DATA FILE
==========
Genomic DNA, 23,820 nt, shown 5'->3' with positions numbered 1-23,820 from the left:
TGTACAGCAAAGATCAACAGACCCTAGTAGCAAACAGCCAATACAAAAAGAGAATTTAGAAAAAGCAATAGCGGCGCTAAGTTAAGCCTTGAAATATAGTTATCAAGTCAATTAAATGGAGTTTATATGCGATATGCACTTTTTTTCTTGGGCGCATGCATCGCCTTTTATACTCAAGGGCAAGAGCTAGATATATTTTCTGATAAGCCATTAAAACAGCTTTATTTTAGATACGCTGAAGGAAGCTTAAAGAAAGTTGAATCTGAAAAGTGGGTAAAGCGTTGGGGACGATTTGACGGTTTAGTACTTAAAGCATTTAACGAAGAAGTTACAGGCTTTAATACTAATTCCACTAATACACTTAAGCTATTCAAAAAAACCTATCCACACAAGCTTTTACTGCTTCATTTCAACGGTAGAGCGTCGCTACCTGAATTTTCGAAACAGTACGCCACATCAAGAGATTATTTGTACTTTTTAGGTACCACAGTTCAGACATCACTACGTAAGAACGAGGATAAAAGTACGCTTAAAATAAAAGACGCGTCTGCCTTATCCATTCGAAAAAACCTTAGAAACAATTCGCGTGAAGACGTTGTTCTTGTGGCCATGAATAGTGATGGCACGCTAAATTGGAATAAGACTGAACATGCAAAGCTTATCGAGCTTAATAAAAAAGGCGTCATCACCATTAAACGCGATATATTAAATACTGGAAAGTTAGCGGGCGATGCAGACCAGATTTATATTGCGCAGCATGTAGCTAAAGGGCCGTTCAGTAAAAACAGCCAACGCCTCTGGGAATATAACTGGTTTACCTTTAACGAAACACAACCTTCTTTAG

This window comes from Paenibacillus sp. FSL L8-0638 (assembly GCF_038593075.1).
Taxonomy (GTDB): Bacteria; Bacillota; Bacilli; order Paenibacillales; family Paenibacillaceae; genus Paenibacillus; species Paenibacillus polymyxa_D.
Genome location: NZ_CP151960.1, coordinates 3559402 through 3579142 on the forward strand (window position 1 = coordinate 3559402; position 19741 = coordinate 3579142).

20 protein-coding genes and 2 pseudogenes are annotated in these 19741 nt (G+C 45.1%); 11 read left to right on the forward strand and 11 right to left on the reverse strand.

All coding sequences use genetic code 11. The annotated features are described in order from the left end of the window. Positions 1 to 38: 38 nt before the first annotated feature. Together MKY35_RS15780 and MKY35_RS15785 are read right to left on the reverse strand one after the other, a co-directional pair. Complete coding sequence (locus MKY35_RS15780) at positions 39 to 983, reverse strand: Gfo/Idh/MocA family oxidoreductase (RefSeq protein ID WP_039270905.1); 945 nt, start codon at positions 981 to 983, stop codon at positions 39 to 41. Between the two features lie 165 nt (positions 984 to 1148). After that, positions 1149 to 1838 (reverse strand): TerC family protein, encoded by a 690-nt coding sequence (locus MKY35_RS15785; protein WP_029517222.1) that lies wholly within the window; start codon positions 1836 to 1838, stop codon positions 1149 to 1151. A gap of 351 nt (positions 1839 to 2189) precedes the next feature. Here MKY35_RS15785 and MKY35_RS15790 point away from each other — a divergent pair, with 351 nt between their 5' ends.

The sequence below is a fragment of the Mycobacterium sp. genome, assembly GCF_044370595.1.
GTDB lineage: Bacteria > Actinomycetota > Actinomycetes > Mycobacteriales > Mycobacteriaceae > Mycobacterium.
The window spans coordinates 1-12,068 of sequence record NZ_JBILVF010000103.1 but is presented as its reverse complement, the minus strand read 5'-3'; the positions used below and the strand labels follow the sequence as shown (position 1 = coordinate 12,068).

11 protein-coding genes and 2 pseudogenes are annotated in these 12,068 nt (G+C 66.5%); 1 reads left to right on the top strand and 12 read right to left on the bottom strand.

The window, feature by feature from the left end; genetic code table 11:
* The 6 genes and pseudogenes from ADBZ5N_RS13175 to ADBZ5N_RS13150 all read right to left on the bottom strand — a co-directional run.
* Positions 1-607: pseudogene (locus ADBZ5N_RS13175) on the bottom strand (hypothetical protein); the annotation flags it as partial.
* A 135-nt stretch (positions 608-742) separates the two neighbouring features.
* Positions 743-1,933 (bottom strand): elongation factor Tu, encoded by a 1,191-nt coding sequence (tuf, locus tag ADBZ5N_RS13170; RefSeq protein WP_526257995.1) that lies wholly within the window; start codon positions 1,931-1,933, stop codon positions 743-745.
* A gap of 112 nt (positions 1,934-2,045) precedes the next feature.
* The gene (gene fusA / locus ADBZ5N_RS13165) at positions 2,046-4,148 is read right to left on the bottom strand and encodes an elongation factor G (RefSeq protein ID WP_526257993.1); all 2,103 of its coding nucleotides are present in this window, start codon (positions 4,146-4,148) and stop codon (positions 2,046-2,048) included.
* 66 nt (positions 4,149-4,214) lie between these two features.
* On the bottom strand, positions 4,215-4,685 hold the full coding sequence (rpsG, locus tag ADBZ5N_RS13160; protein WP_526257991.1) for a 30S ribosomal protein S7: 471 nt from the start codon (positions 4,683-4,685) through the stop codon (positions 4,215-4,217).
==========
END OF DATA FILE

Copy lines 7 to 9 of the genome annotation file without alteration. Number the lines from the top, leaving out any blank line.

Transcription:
All coding sequences use genetic code 11. The annotated features are described in order from the left end of the window. Positions 1 to 38: 38 nt before the first annotated feature. Together MKY35_RS15780 and MKY35_RS15785 are read right to left on the reverse strand one after the other, a co-directional pair. Complete coding sequence (locus MKY35_RS15780) at positions 39 to 983, reverse strand: Gfo/Idh/MocA family oxidoreductase (RefSeq protein ID WP_039270905.1); 945 nt, start codon at positions 981 to 983, stop codon at positions 39 to 41. Between the two features lie 165 nt (positions 984 to 1148). After that, positions 1149 to 1838 (reverse strand): TerC family protein, encoded by a 690-nt coding sequence (locus MKY35_RS15785; protein WP_029517222.1) that lies wholly within the window; start codon positions 1836 to 1838, stop codon positions 1149 to 1151. A gap of 351 nt (positions 1839 to 2189) precedes the next feature. Here MKY35_RS15785 and MKY35_RS15790 point away from each other — a divergent pair, with 351 nt between their 5' ends.

The sequence below is a fragment of the Mycobacterium sp. genome, assembly GCF_044370595.1.
GTDB lineage: Bacteria > Actinomycetota > Actinomycetes > Mycobacteriales > Mycobacteriaceae > Mycobacterium.